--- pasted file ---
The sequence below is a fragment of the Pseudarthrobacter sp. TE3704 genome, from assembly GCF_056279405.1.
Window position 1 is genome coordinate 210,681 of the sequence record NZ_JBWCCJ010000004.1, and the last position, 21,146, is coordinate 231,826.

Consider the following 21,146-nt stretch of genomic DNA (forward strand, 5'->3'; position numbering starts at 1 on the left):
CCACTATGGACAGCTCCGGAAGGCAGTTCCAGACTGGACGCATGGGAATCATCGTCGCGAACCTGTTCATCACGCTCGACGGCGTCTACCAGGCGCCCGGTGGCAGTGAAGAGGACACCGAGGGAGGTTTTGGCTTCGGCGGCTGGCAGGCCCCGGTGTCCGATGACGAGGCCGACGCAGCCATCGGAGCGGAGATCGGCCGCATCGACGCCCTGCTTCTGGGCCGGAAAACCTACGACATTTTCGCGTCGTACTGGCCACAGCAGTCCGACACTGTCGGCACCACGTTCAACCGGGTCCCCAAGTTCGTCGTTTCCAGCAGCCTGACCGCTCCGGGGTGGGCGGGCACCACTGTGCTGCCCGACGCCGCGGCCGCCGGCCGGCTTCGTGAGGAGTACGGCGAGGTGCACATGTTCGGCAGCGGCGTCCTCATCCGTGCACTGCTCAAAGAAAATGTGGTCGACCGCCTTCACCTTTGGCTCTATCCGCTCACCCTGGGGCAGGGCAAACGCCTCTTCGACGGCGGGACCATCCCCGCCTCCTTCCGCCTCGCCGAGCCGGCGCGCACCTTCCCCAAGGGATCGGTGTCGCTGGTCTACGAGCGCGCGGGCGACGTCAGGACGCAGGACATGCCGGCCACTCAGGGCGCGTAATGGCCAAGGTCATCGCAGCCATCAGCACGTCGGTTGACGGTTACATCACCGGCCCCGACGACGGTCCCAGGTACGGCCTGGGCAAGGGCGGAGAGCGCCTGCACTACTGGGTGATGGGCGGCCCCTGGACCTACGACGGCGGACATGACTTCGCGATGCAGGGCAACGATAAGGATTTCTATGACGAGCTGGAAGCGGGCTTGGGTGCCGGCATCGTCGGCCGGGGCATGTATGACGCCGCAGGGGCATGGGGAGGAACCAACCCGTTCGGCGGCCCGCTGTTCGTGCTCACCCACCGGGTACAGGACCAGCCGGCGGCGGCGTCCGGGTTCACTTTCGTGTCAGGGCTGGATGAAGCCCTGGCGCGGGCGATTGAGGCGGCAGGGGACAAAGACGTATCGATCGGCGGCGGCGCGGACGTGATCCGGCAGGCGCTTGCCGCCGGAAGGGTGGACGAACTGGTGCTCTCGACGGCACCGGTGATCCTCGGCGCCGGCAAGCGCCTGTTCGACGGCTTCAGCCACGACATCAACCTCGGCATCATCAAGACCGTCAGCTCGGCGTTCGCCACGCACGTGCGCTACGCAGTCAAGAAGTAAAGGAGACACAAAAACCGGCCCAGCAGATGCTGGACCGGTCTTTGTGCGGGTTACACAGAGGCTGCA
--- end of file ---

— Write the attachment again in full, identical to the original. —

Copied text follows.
The sequence below is a fragment of the Pseudarthrobacter sp. TE3704 genome, from assembly GCF_056279405.1.
Window position 1 is genome coordinate 210,681 of the sequence record NZ_JBWCCJ010000004.1, and the last position, 21,146, is coordinate 231,826.

Consider the following 21,146-nt stretch of genomic DNA (forward strand, 5'->3'; position numbering starts at 1 on the left):
CCACTATGGACAGCTCCGGAAGGCAGTTCCAGACTGGACGCATGGGAATCATCGTCGCGAACCTGTTCATCACGCTCGACGGCGTCTACCAGGCGCCCGGTGGCAGTGAAGAGGACACCGAGGGAGGTTTTGGCTTCGGCGGCTGGCAGGCCCCGGTGTCCGATGACGAGGCCGACGCAGCCATCGGAGCGGAGATCGGCCGCATCGACGCCCTGCTTCTGGGCCGGAAAACCTACGACATTTTCGCGTCGTACTGGCCACAGCAGTCCGACACTGTCGGCACCACGTTCAACCGGGTCCCCAAGTTCGTCGTTTCCAGCAGCCTGACCGCTCCGGGGTGGGCGGGCACCACTGTGCTGCCCGACGCCGCGGCCGCCGGCCGGCTTCGTGAGGAGTACGGCGAGGTGCACATGTTCGGCAGCGGCGTCCTCATCCGTGCACTGCTCAAAGAAAATGTGGTCGACCGCCTTCACCTTTGGCTCTATCCGCTCACCCTGGGGCAGGGCAAACGCCTCTTCGACGGCGGGACCATCCCCGCCTCCTTCCGCCTCGCCGAGCCGGCGCGCACCTTCCCCAAGGGATCGGTGTCGCTGGTCTACGAGCGCGCGGGCGACGTCAGGACGCAGGACATGCCGGCCACTCAGGGCGCGTAATGGCCAAGGTCATCGCAGCCATCAGCACGTCGGTTGACGGTTACATCACCGGCCCCGACGACGGTCCCAGGTACGGCCTGGGCAAGGGCGGAGAGCGCCTGCACTACTGGGTGATGGGCGGCCCCTGGACCTACGACGGCGGACATGACTTCGCGATGCAGGGCAACGATAAGGATTTCTATGACGAGCTGGAAGCGGGCTTGGGTGCCGGCATCGTCGGCCGGGGCATGTATGACGCCGCAGGGGCATGGGGAGGAACCAACCCGTTCGGCGGCCCGCTGTTCGTGCTCACCCACCGGGTACAGGACCAGCCGGCGGCGGCGTCCGGGTTCACTTTCGTGTCAGGGCTGGATGAAGCCCTGGCGCGGGCGATTGAGGCGGCAGGGGACAAAGACGTATCGATCGGCGGCGGCGCGGACGTGATCCGGCAGGCGCTTGCCGCCGGAAGGGTGGACGAACTGGTGCTCTCGACGGCACCGGTGATCCTCGGCGCCGGCAAGCGCCTGTTCGACGGCTTCAGCCACGACATCAACCTCGGCATCATCAAGACCGTCAGCTCGGCGTTCGCCACGCACGTGCGCTACGCAGTCAAGAAGTAAAGGAGACACAAAAACCGGCCCAGCAGATGCTGGACCGGTCTTTGTGCGGGTTACACAGAGGCTGCA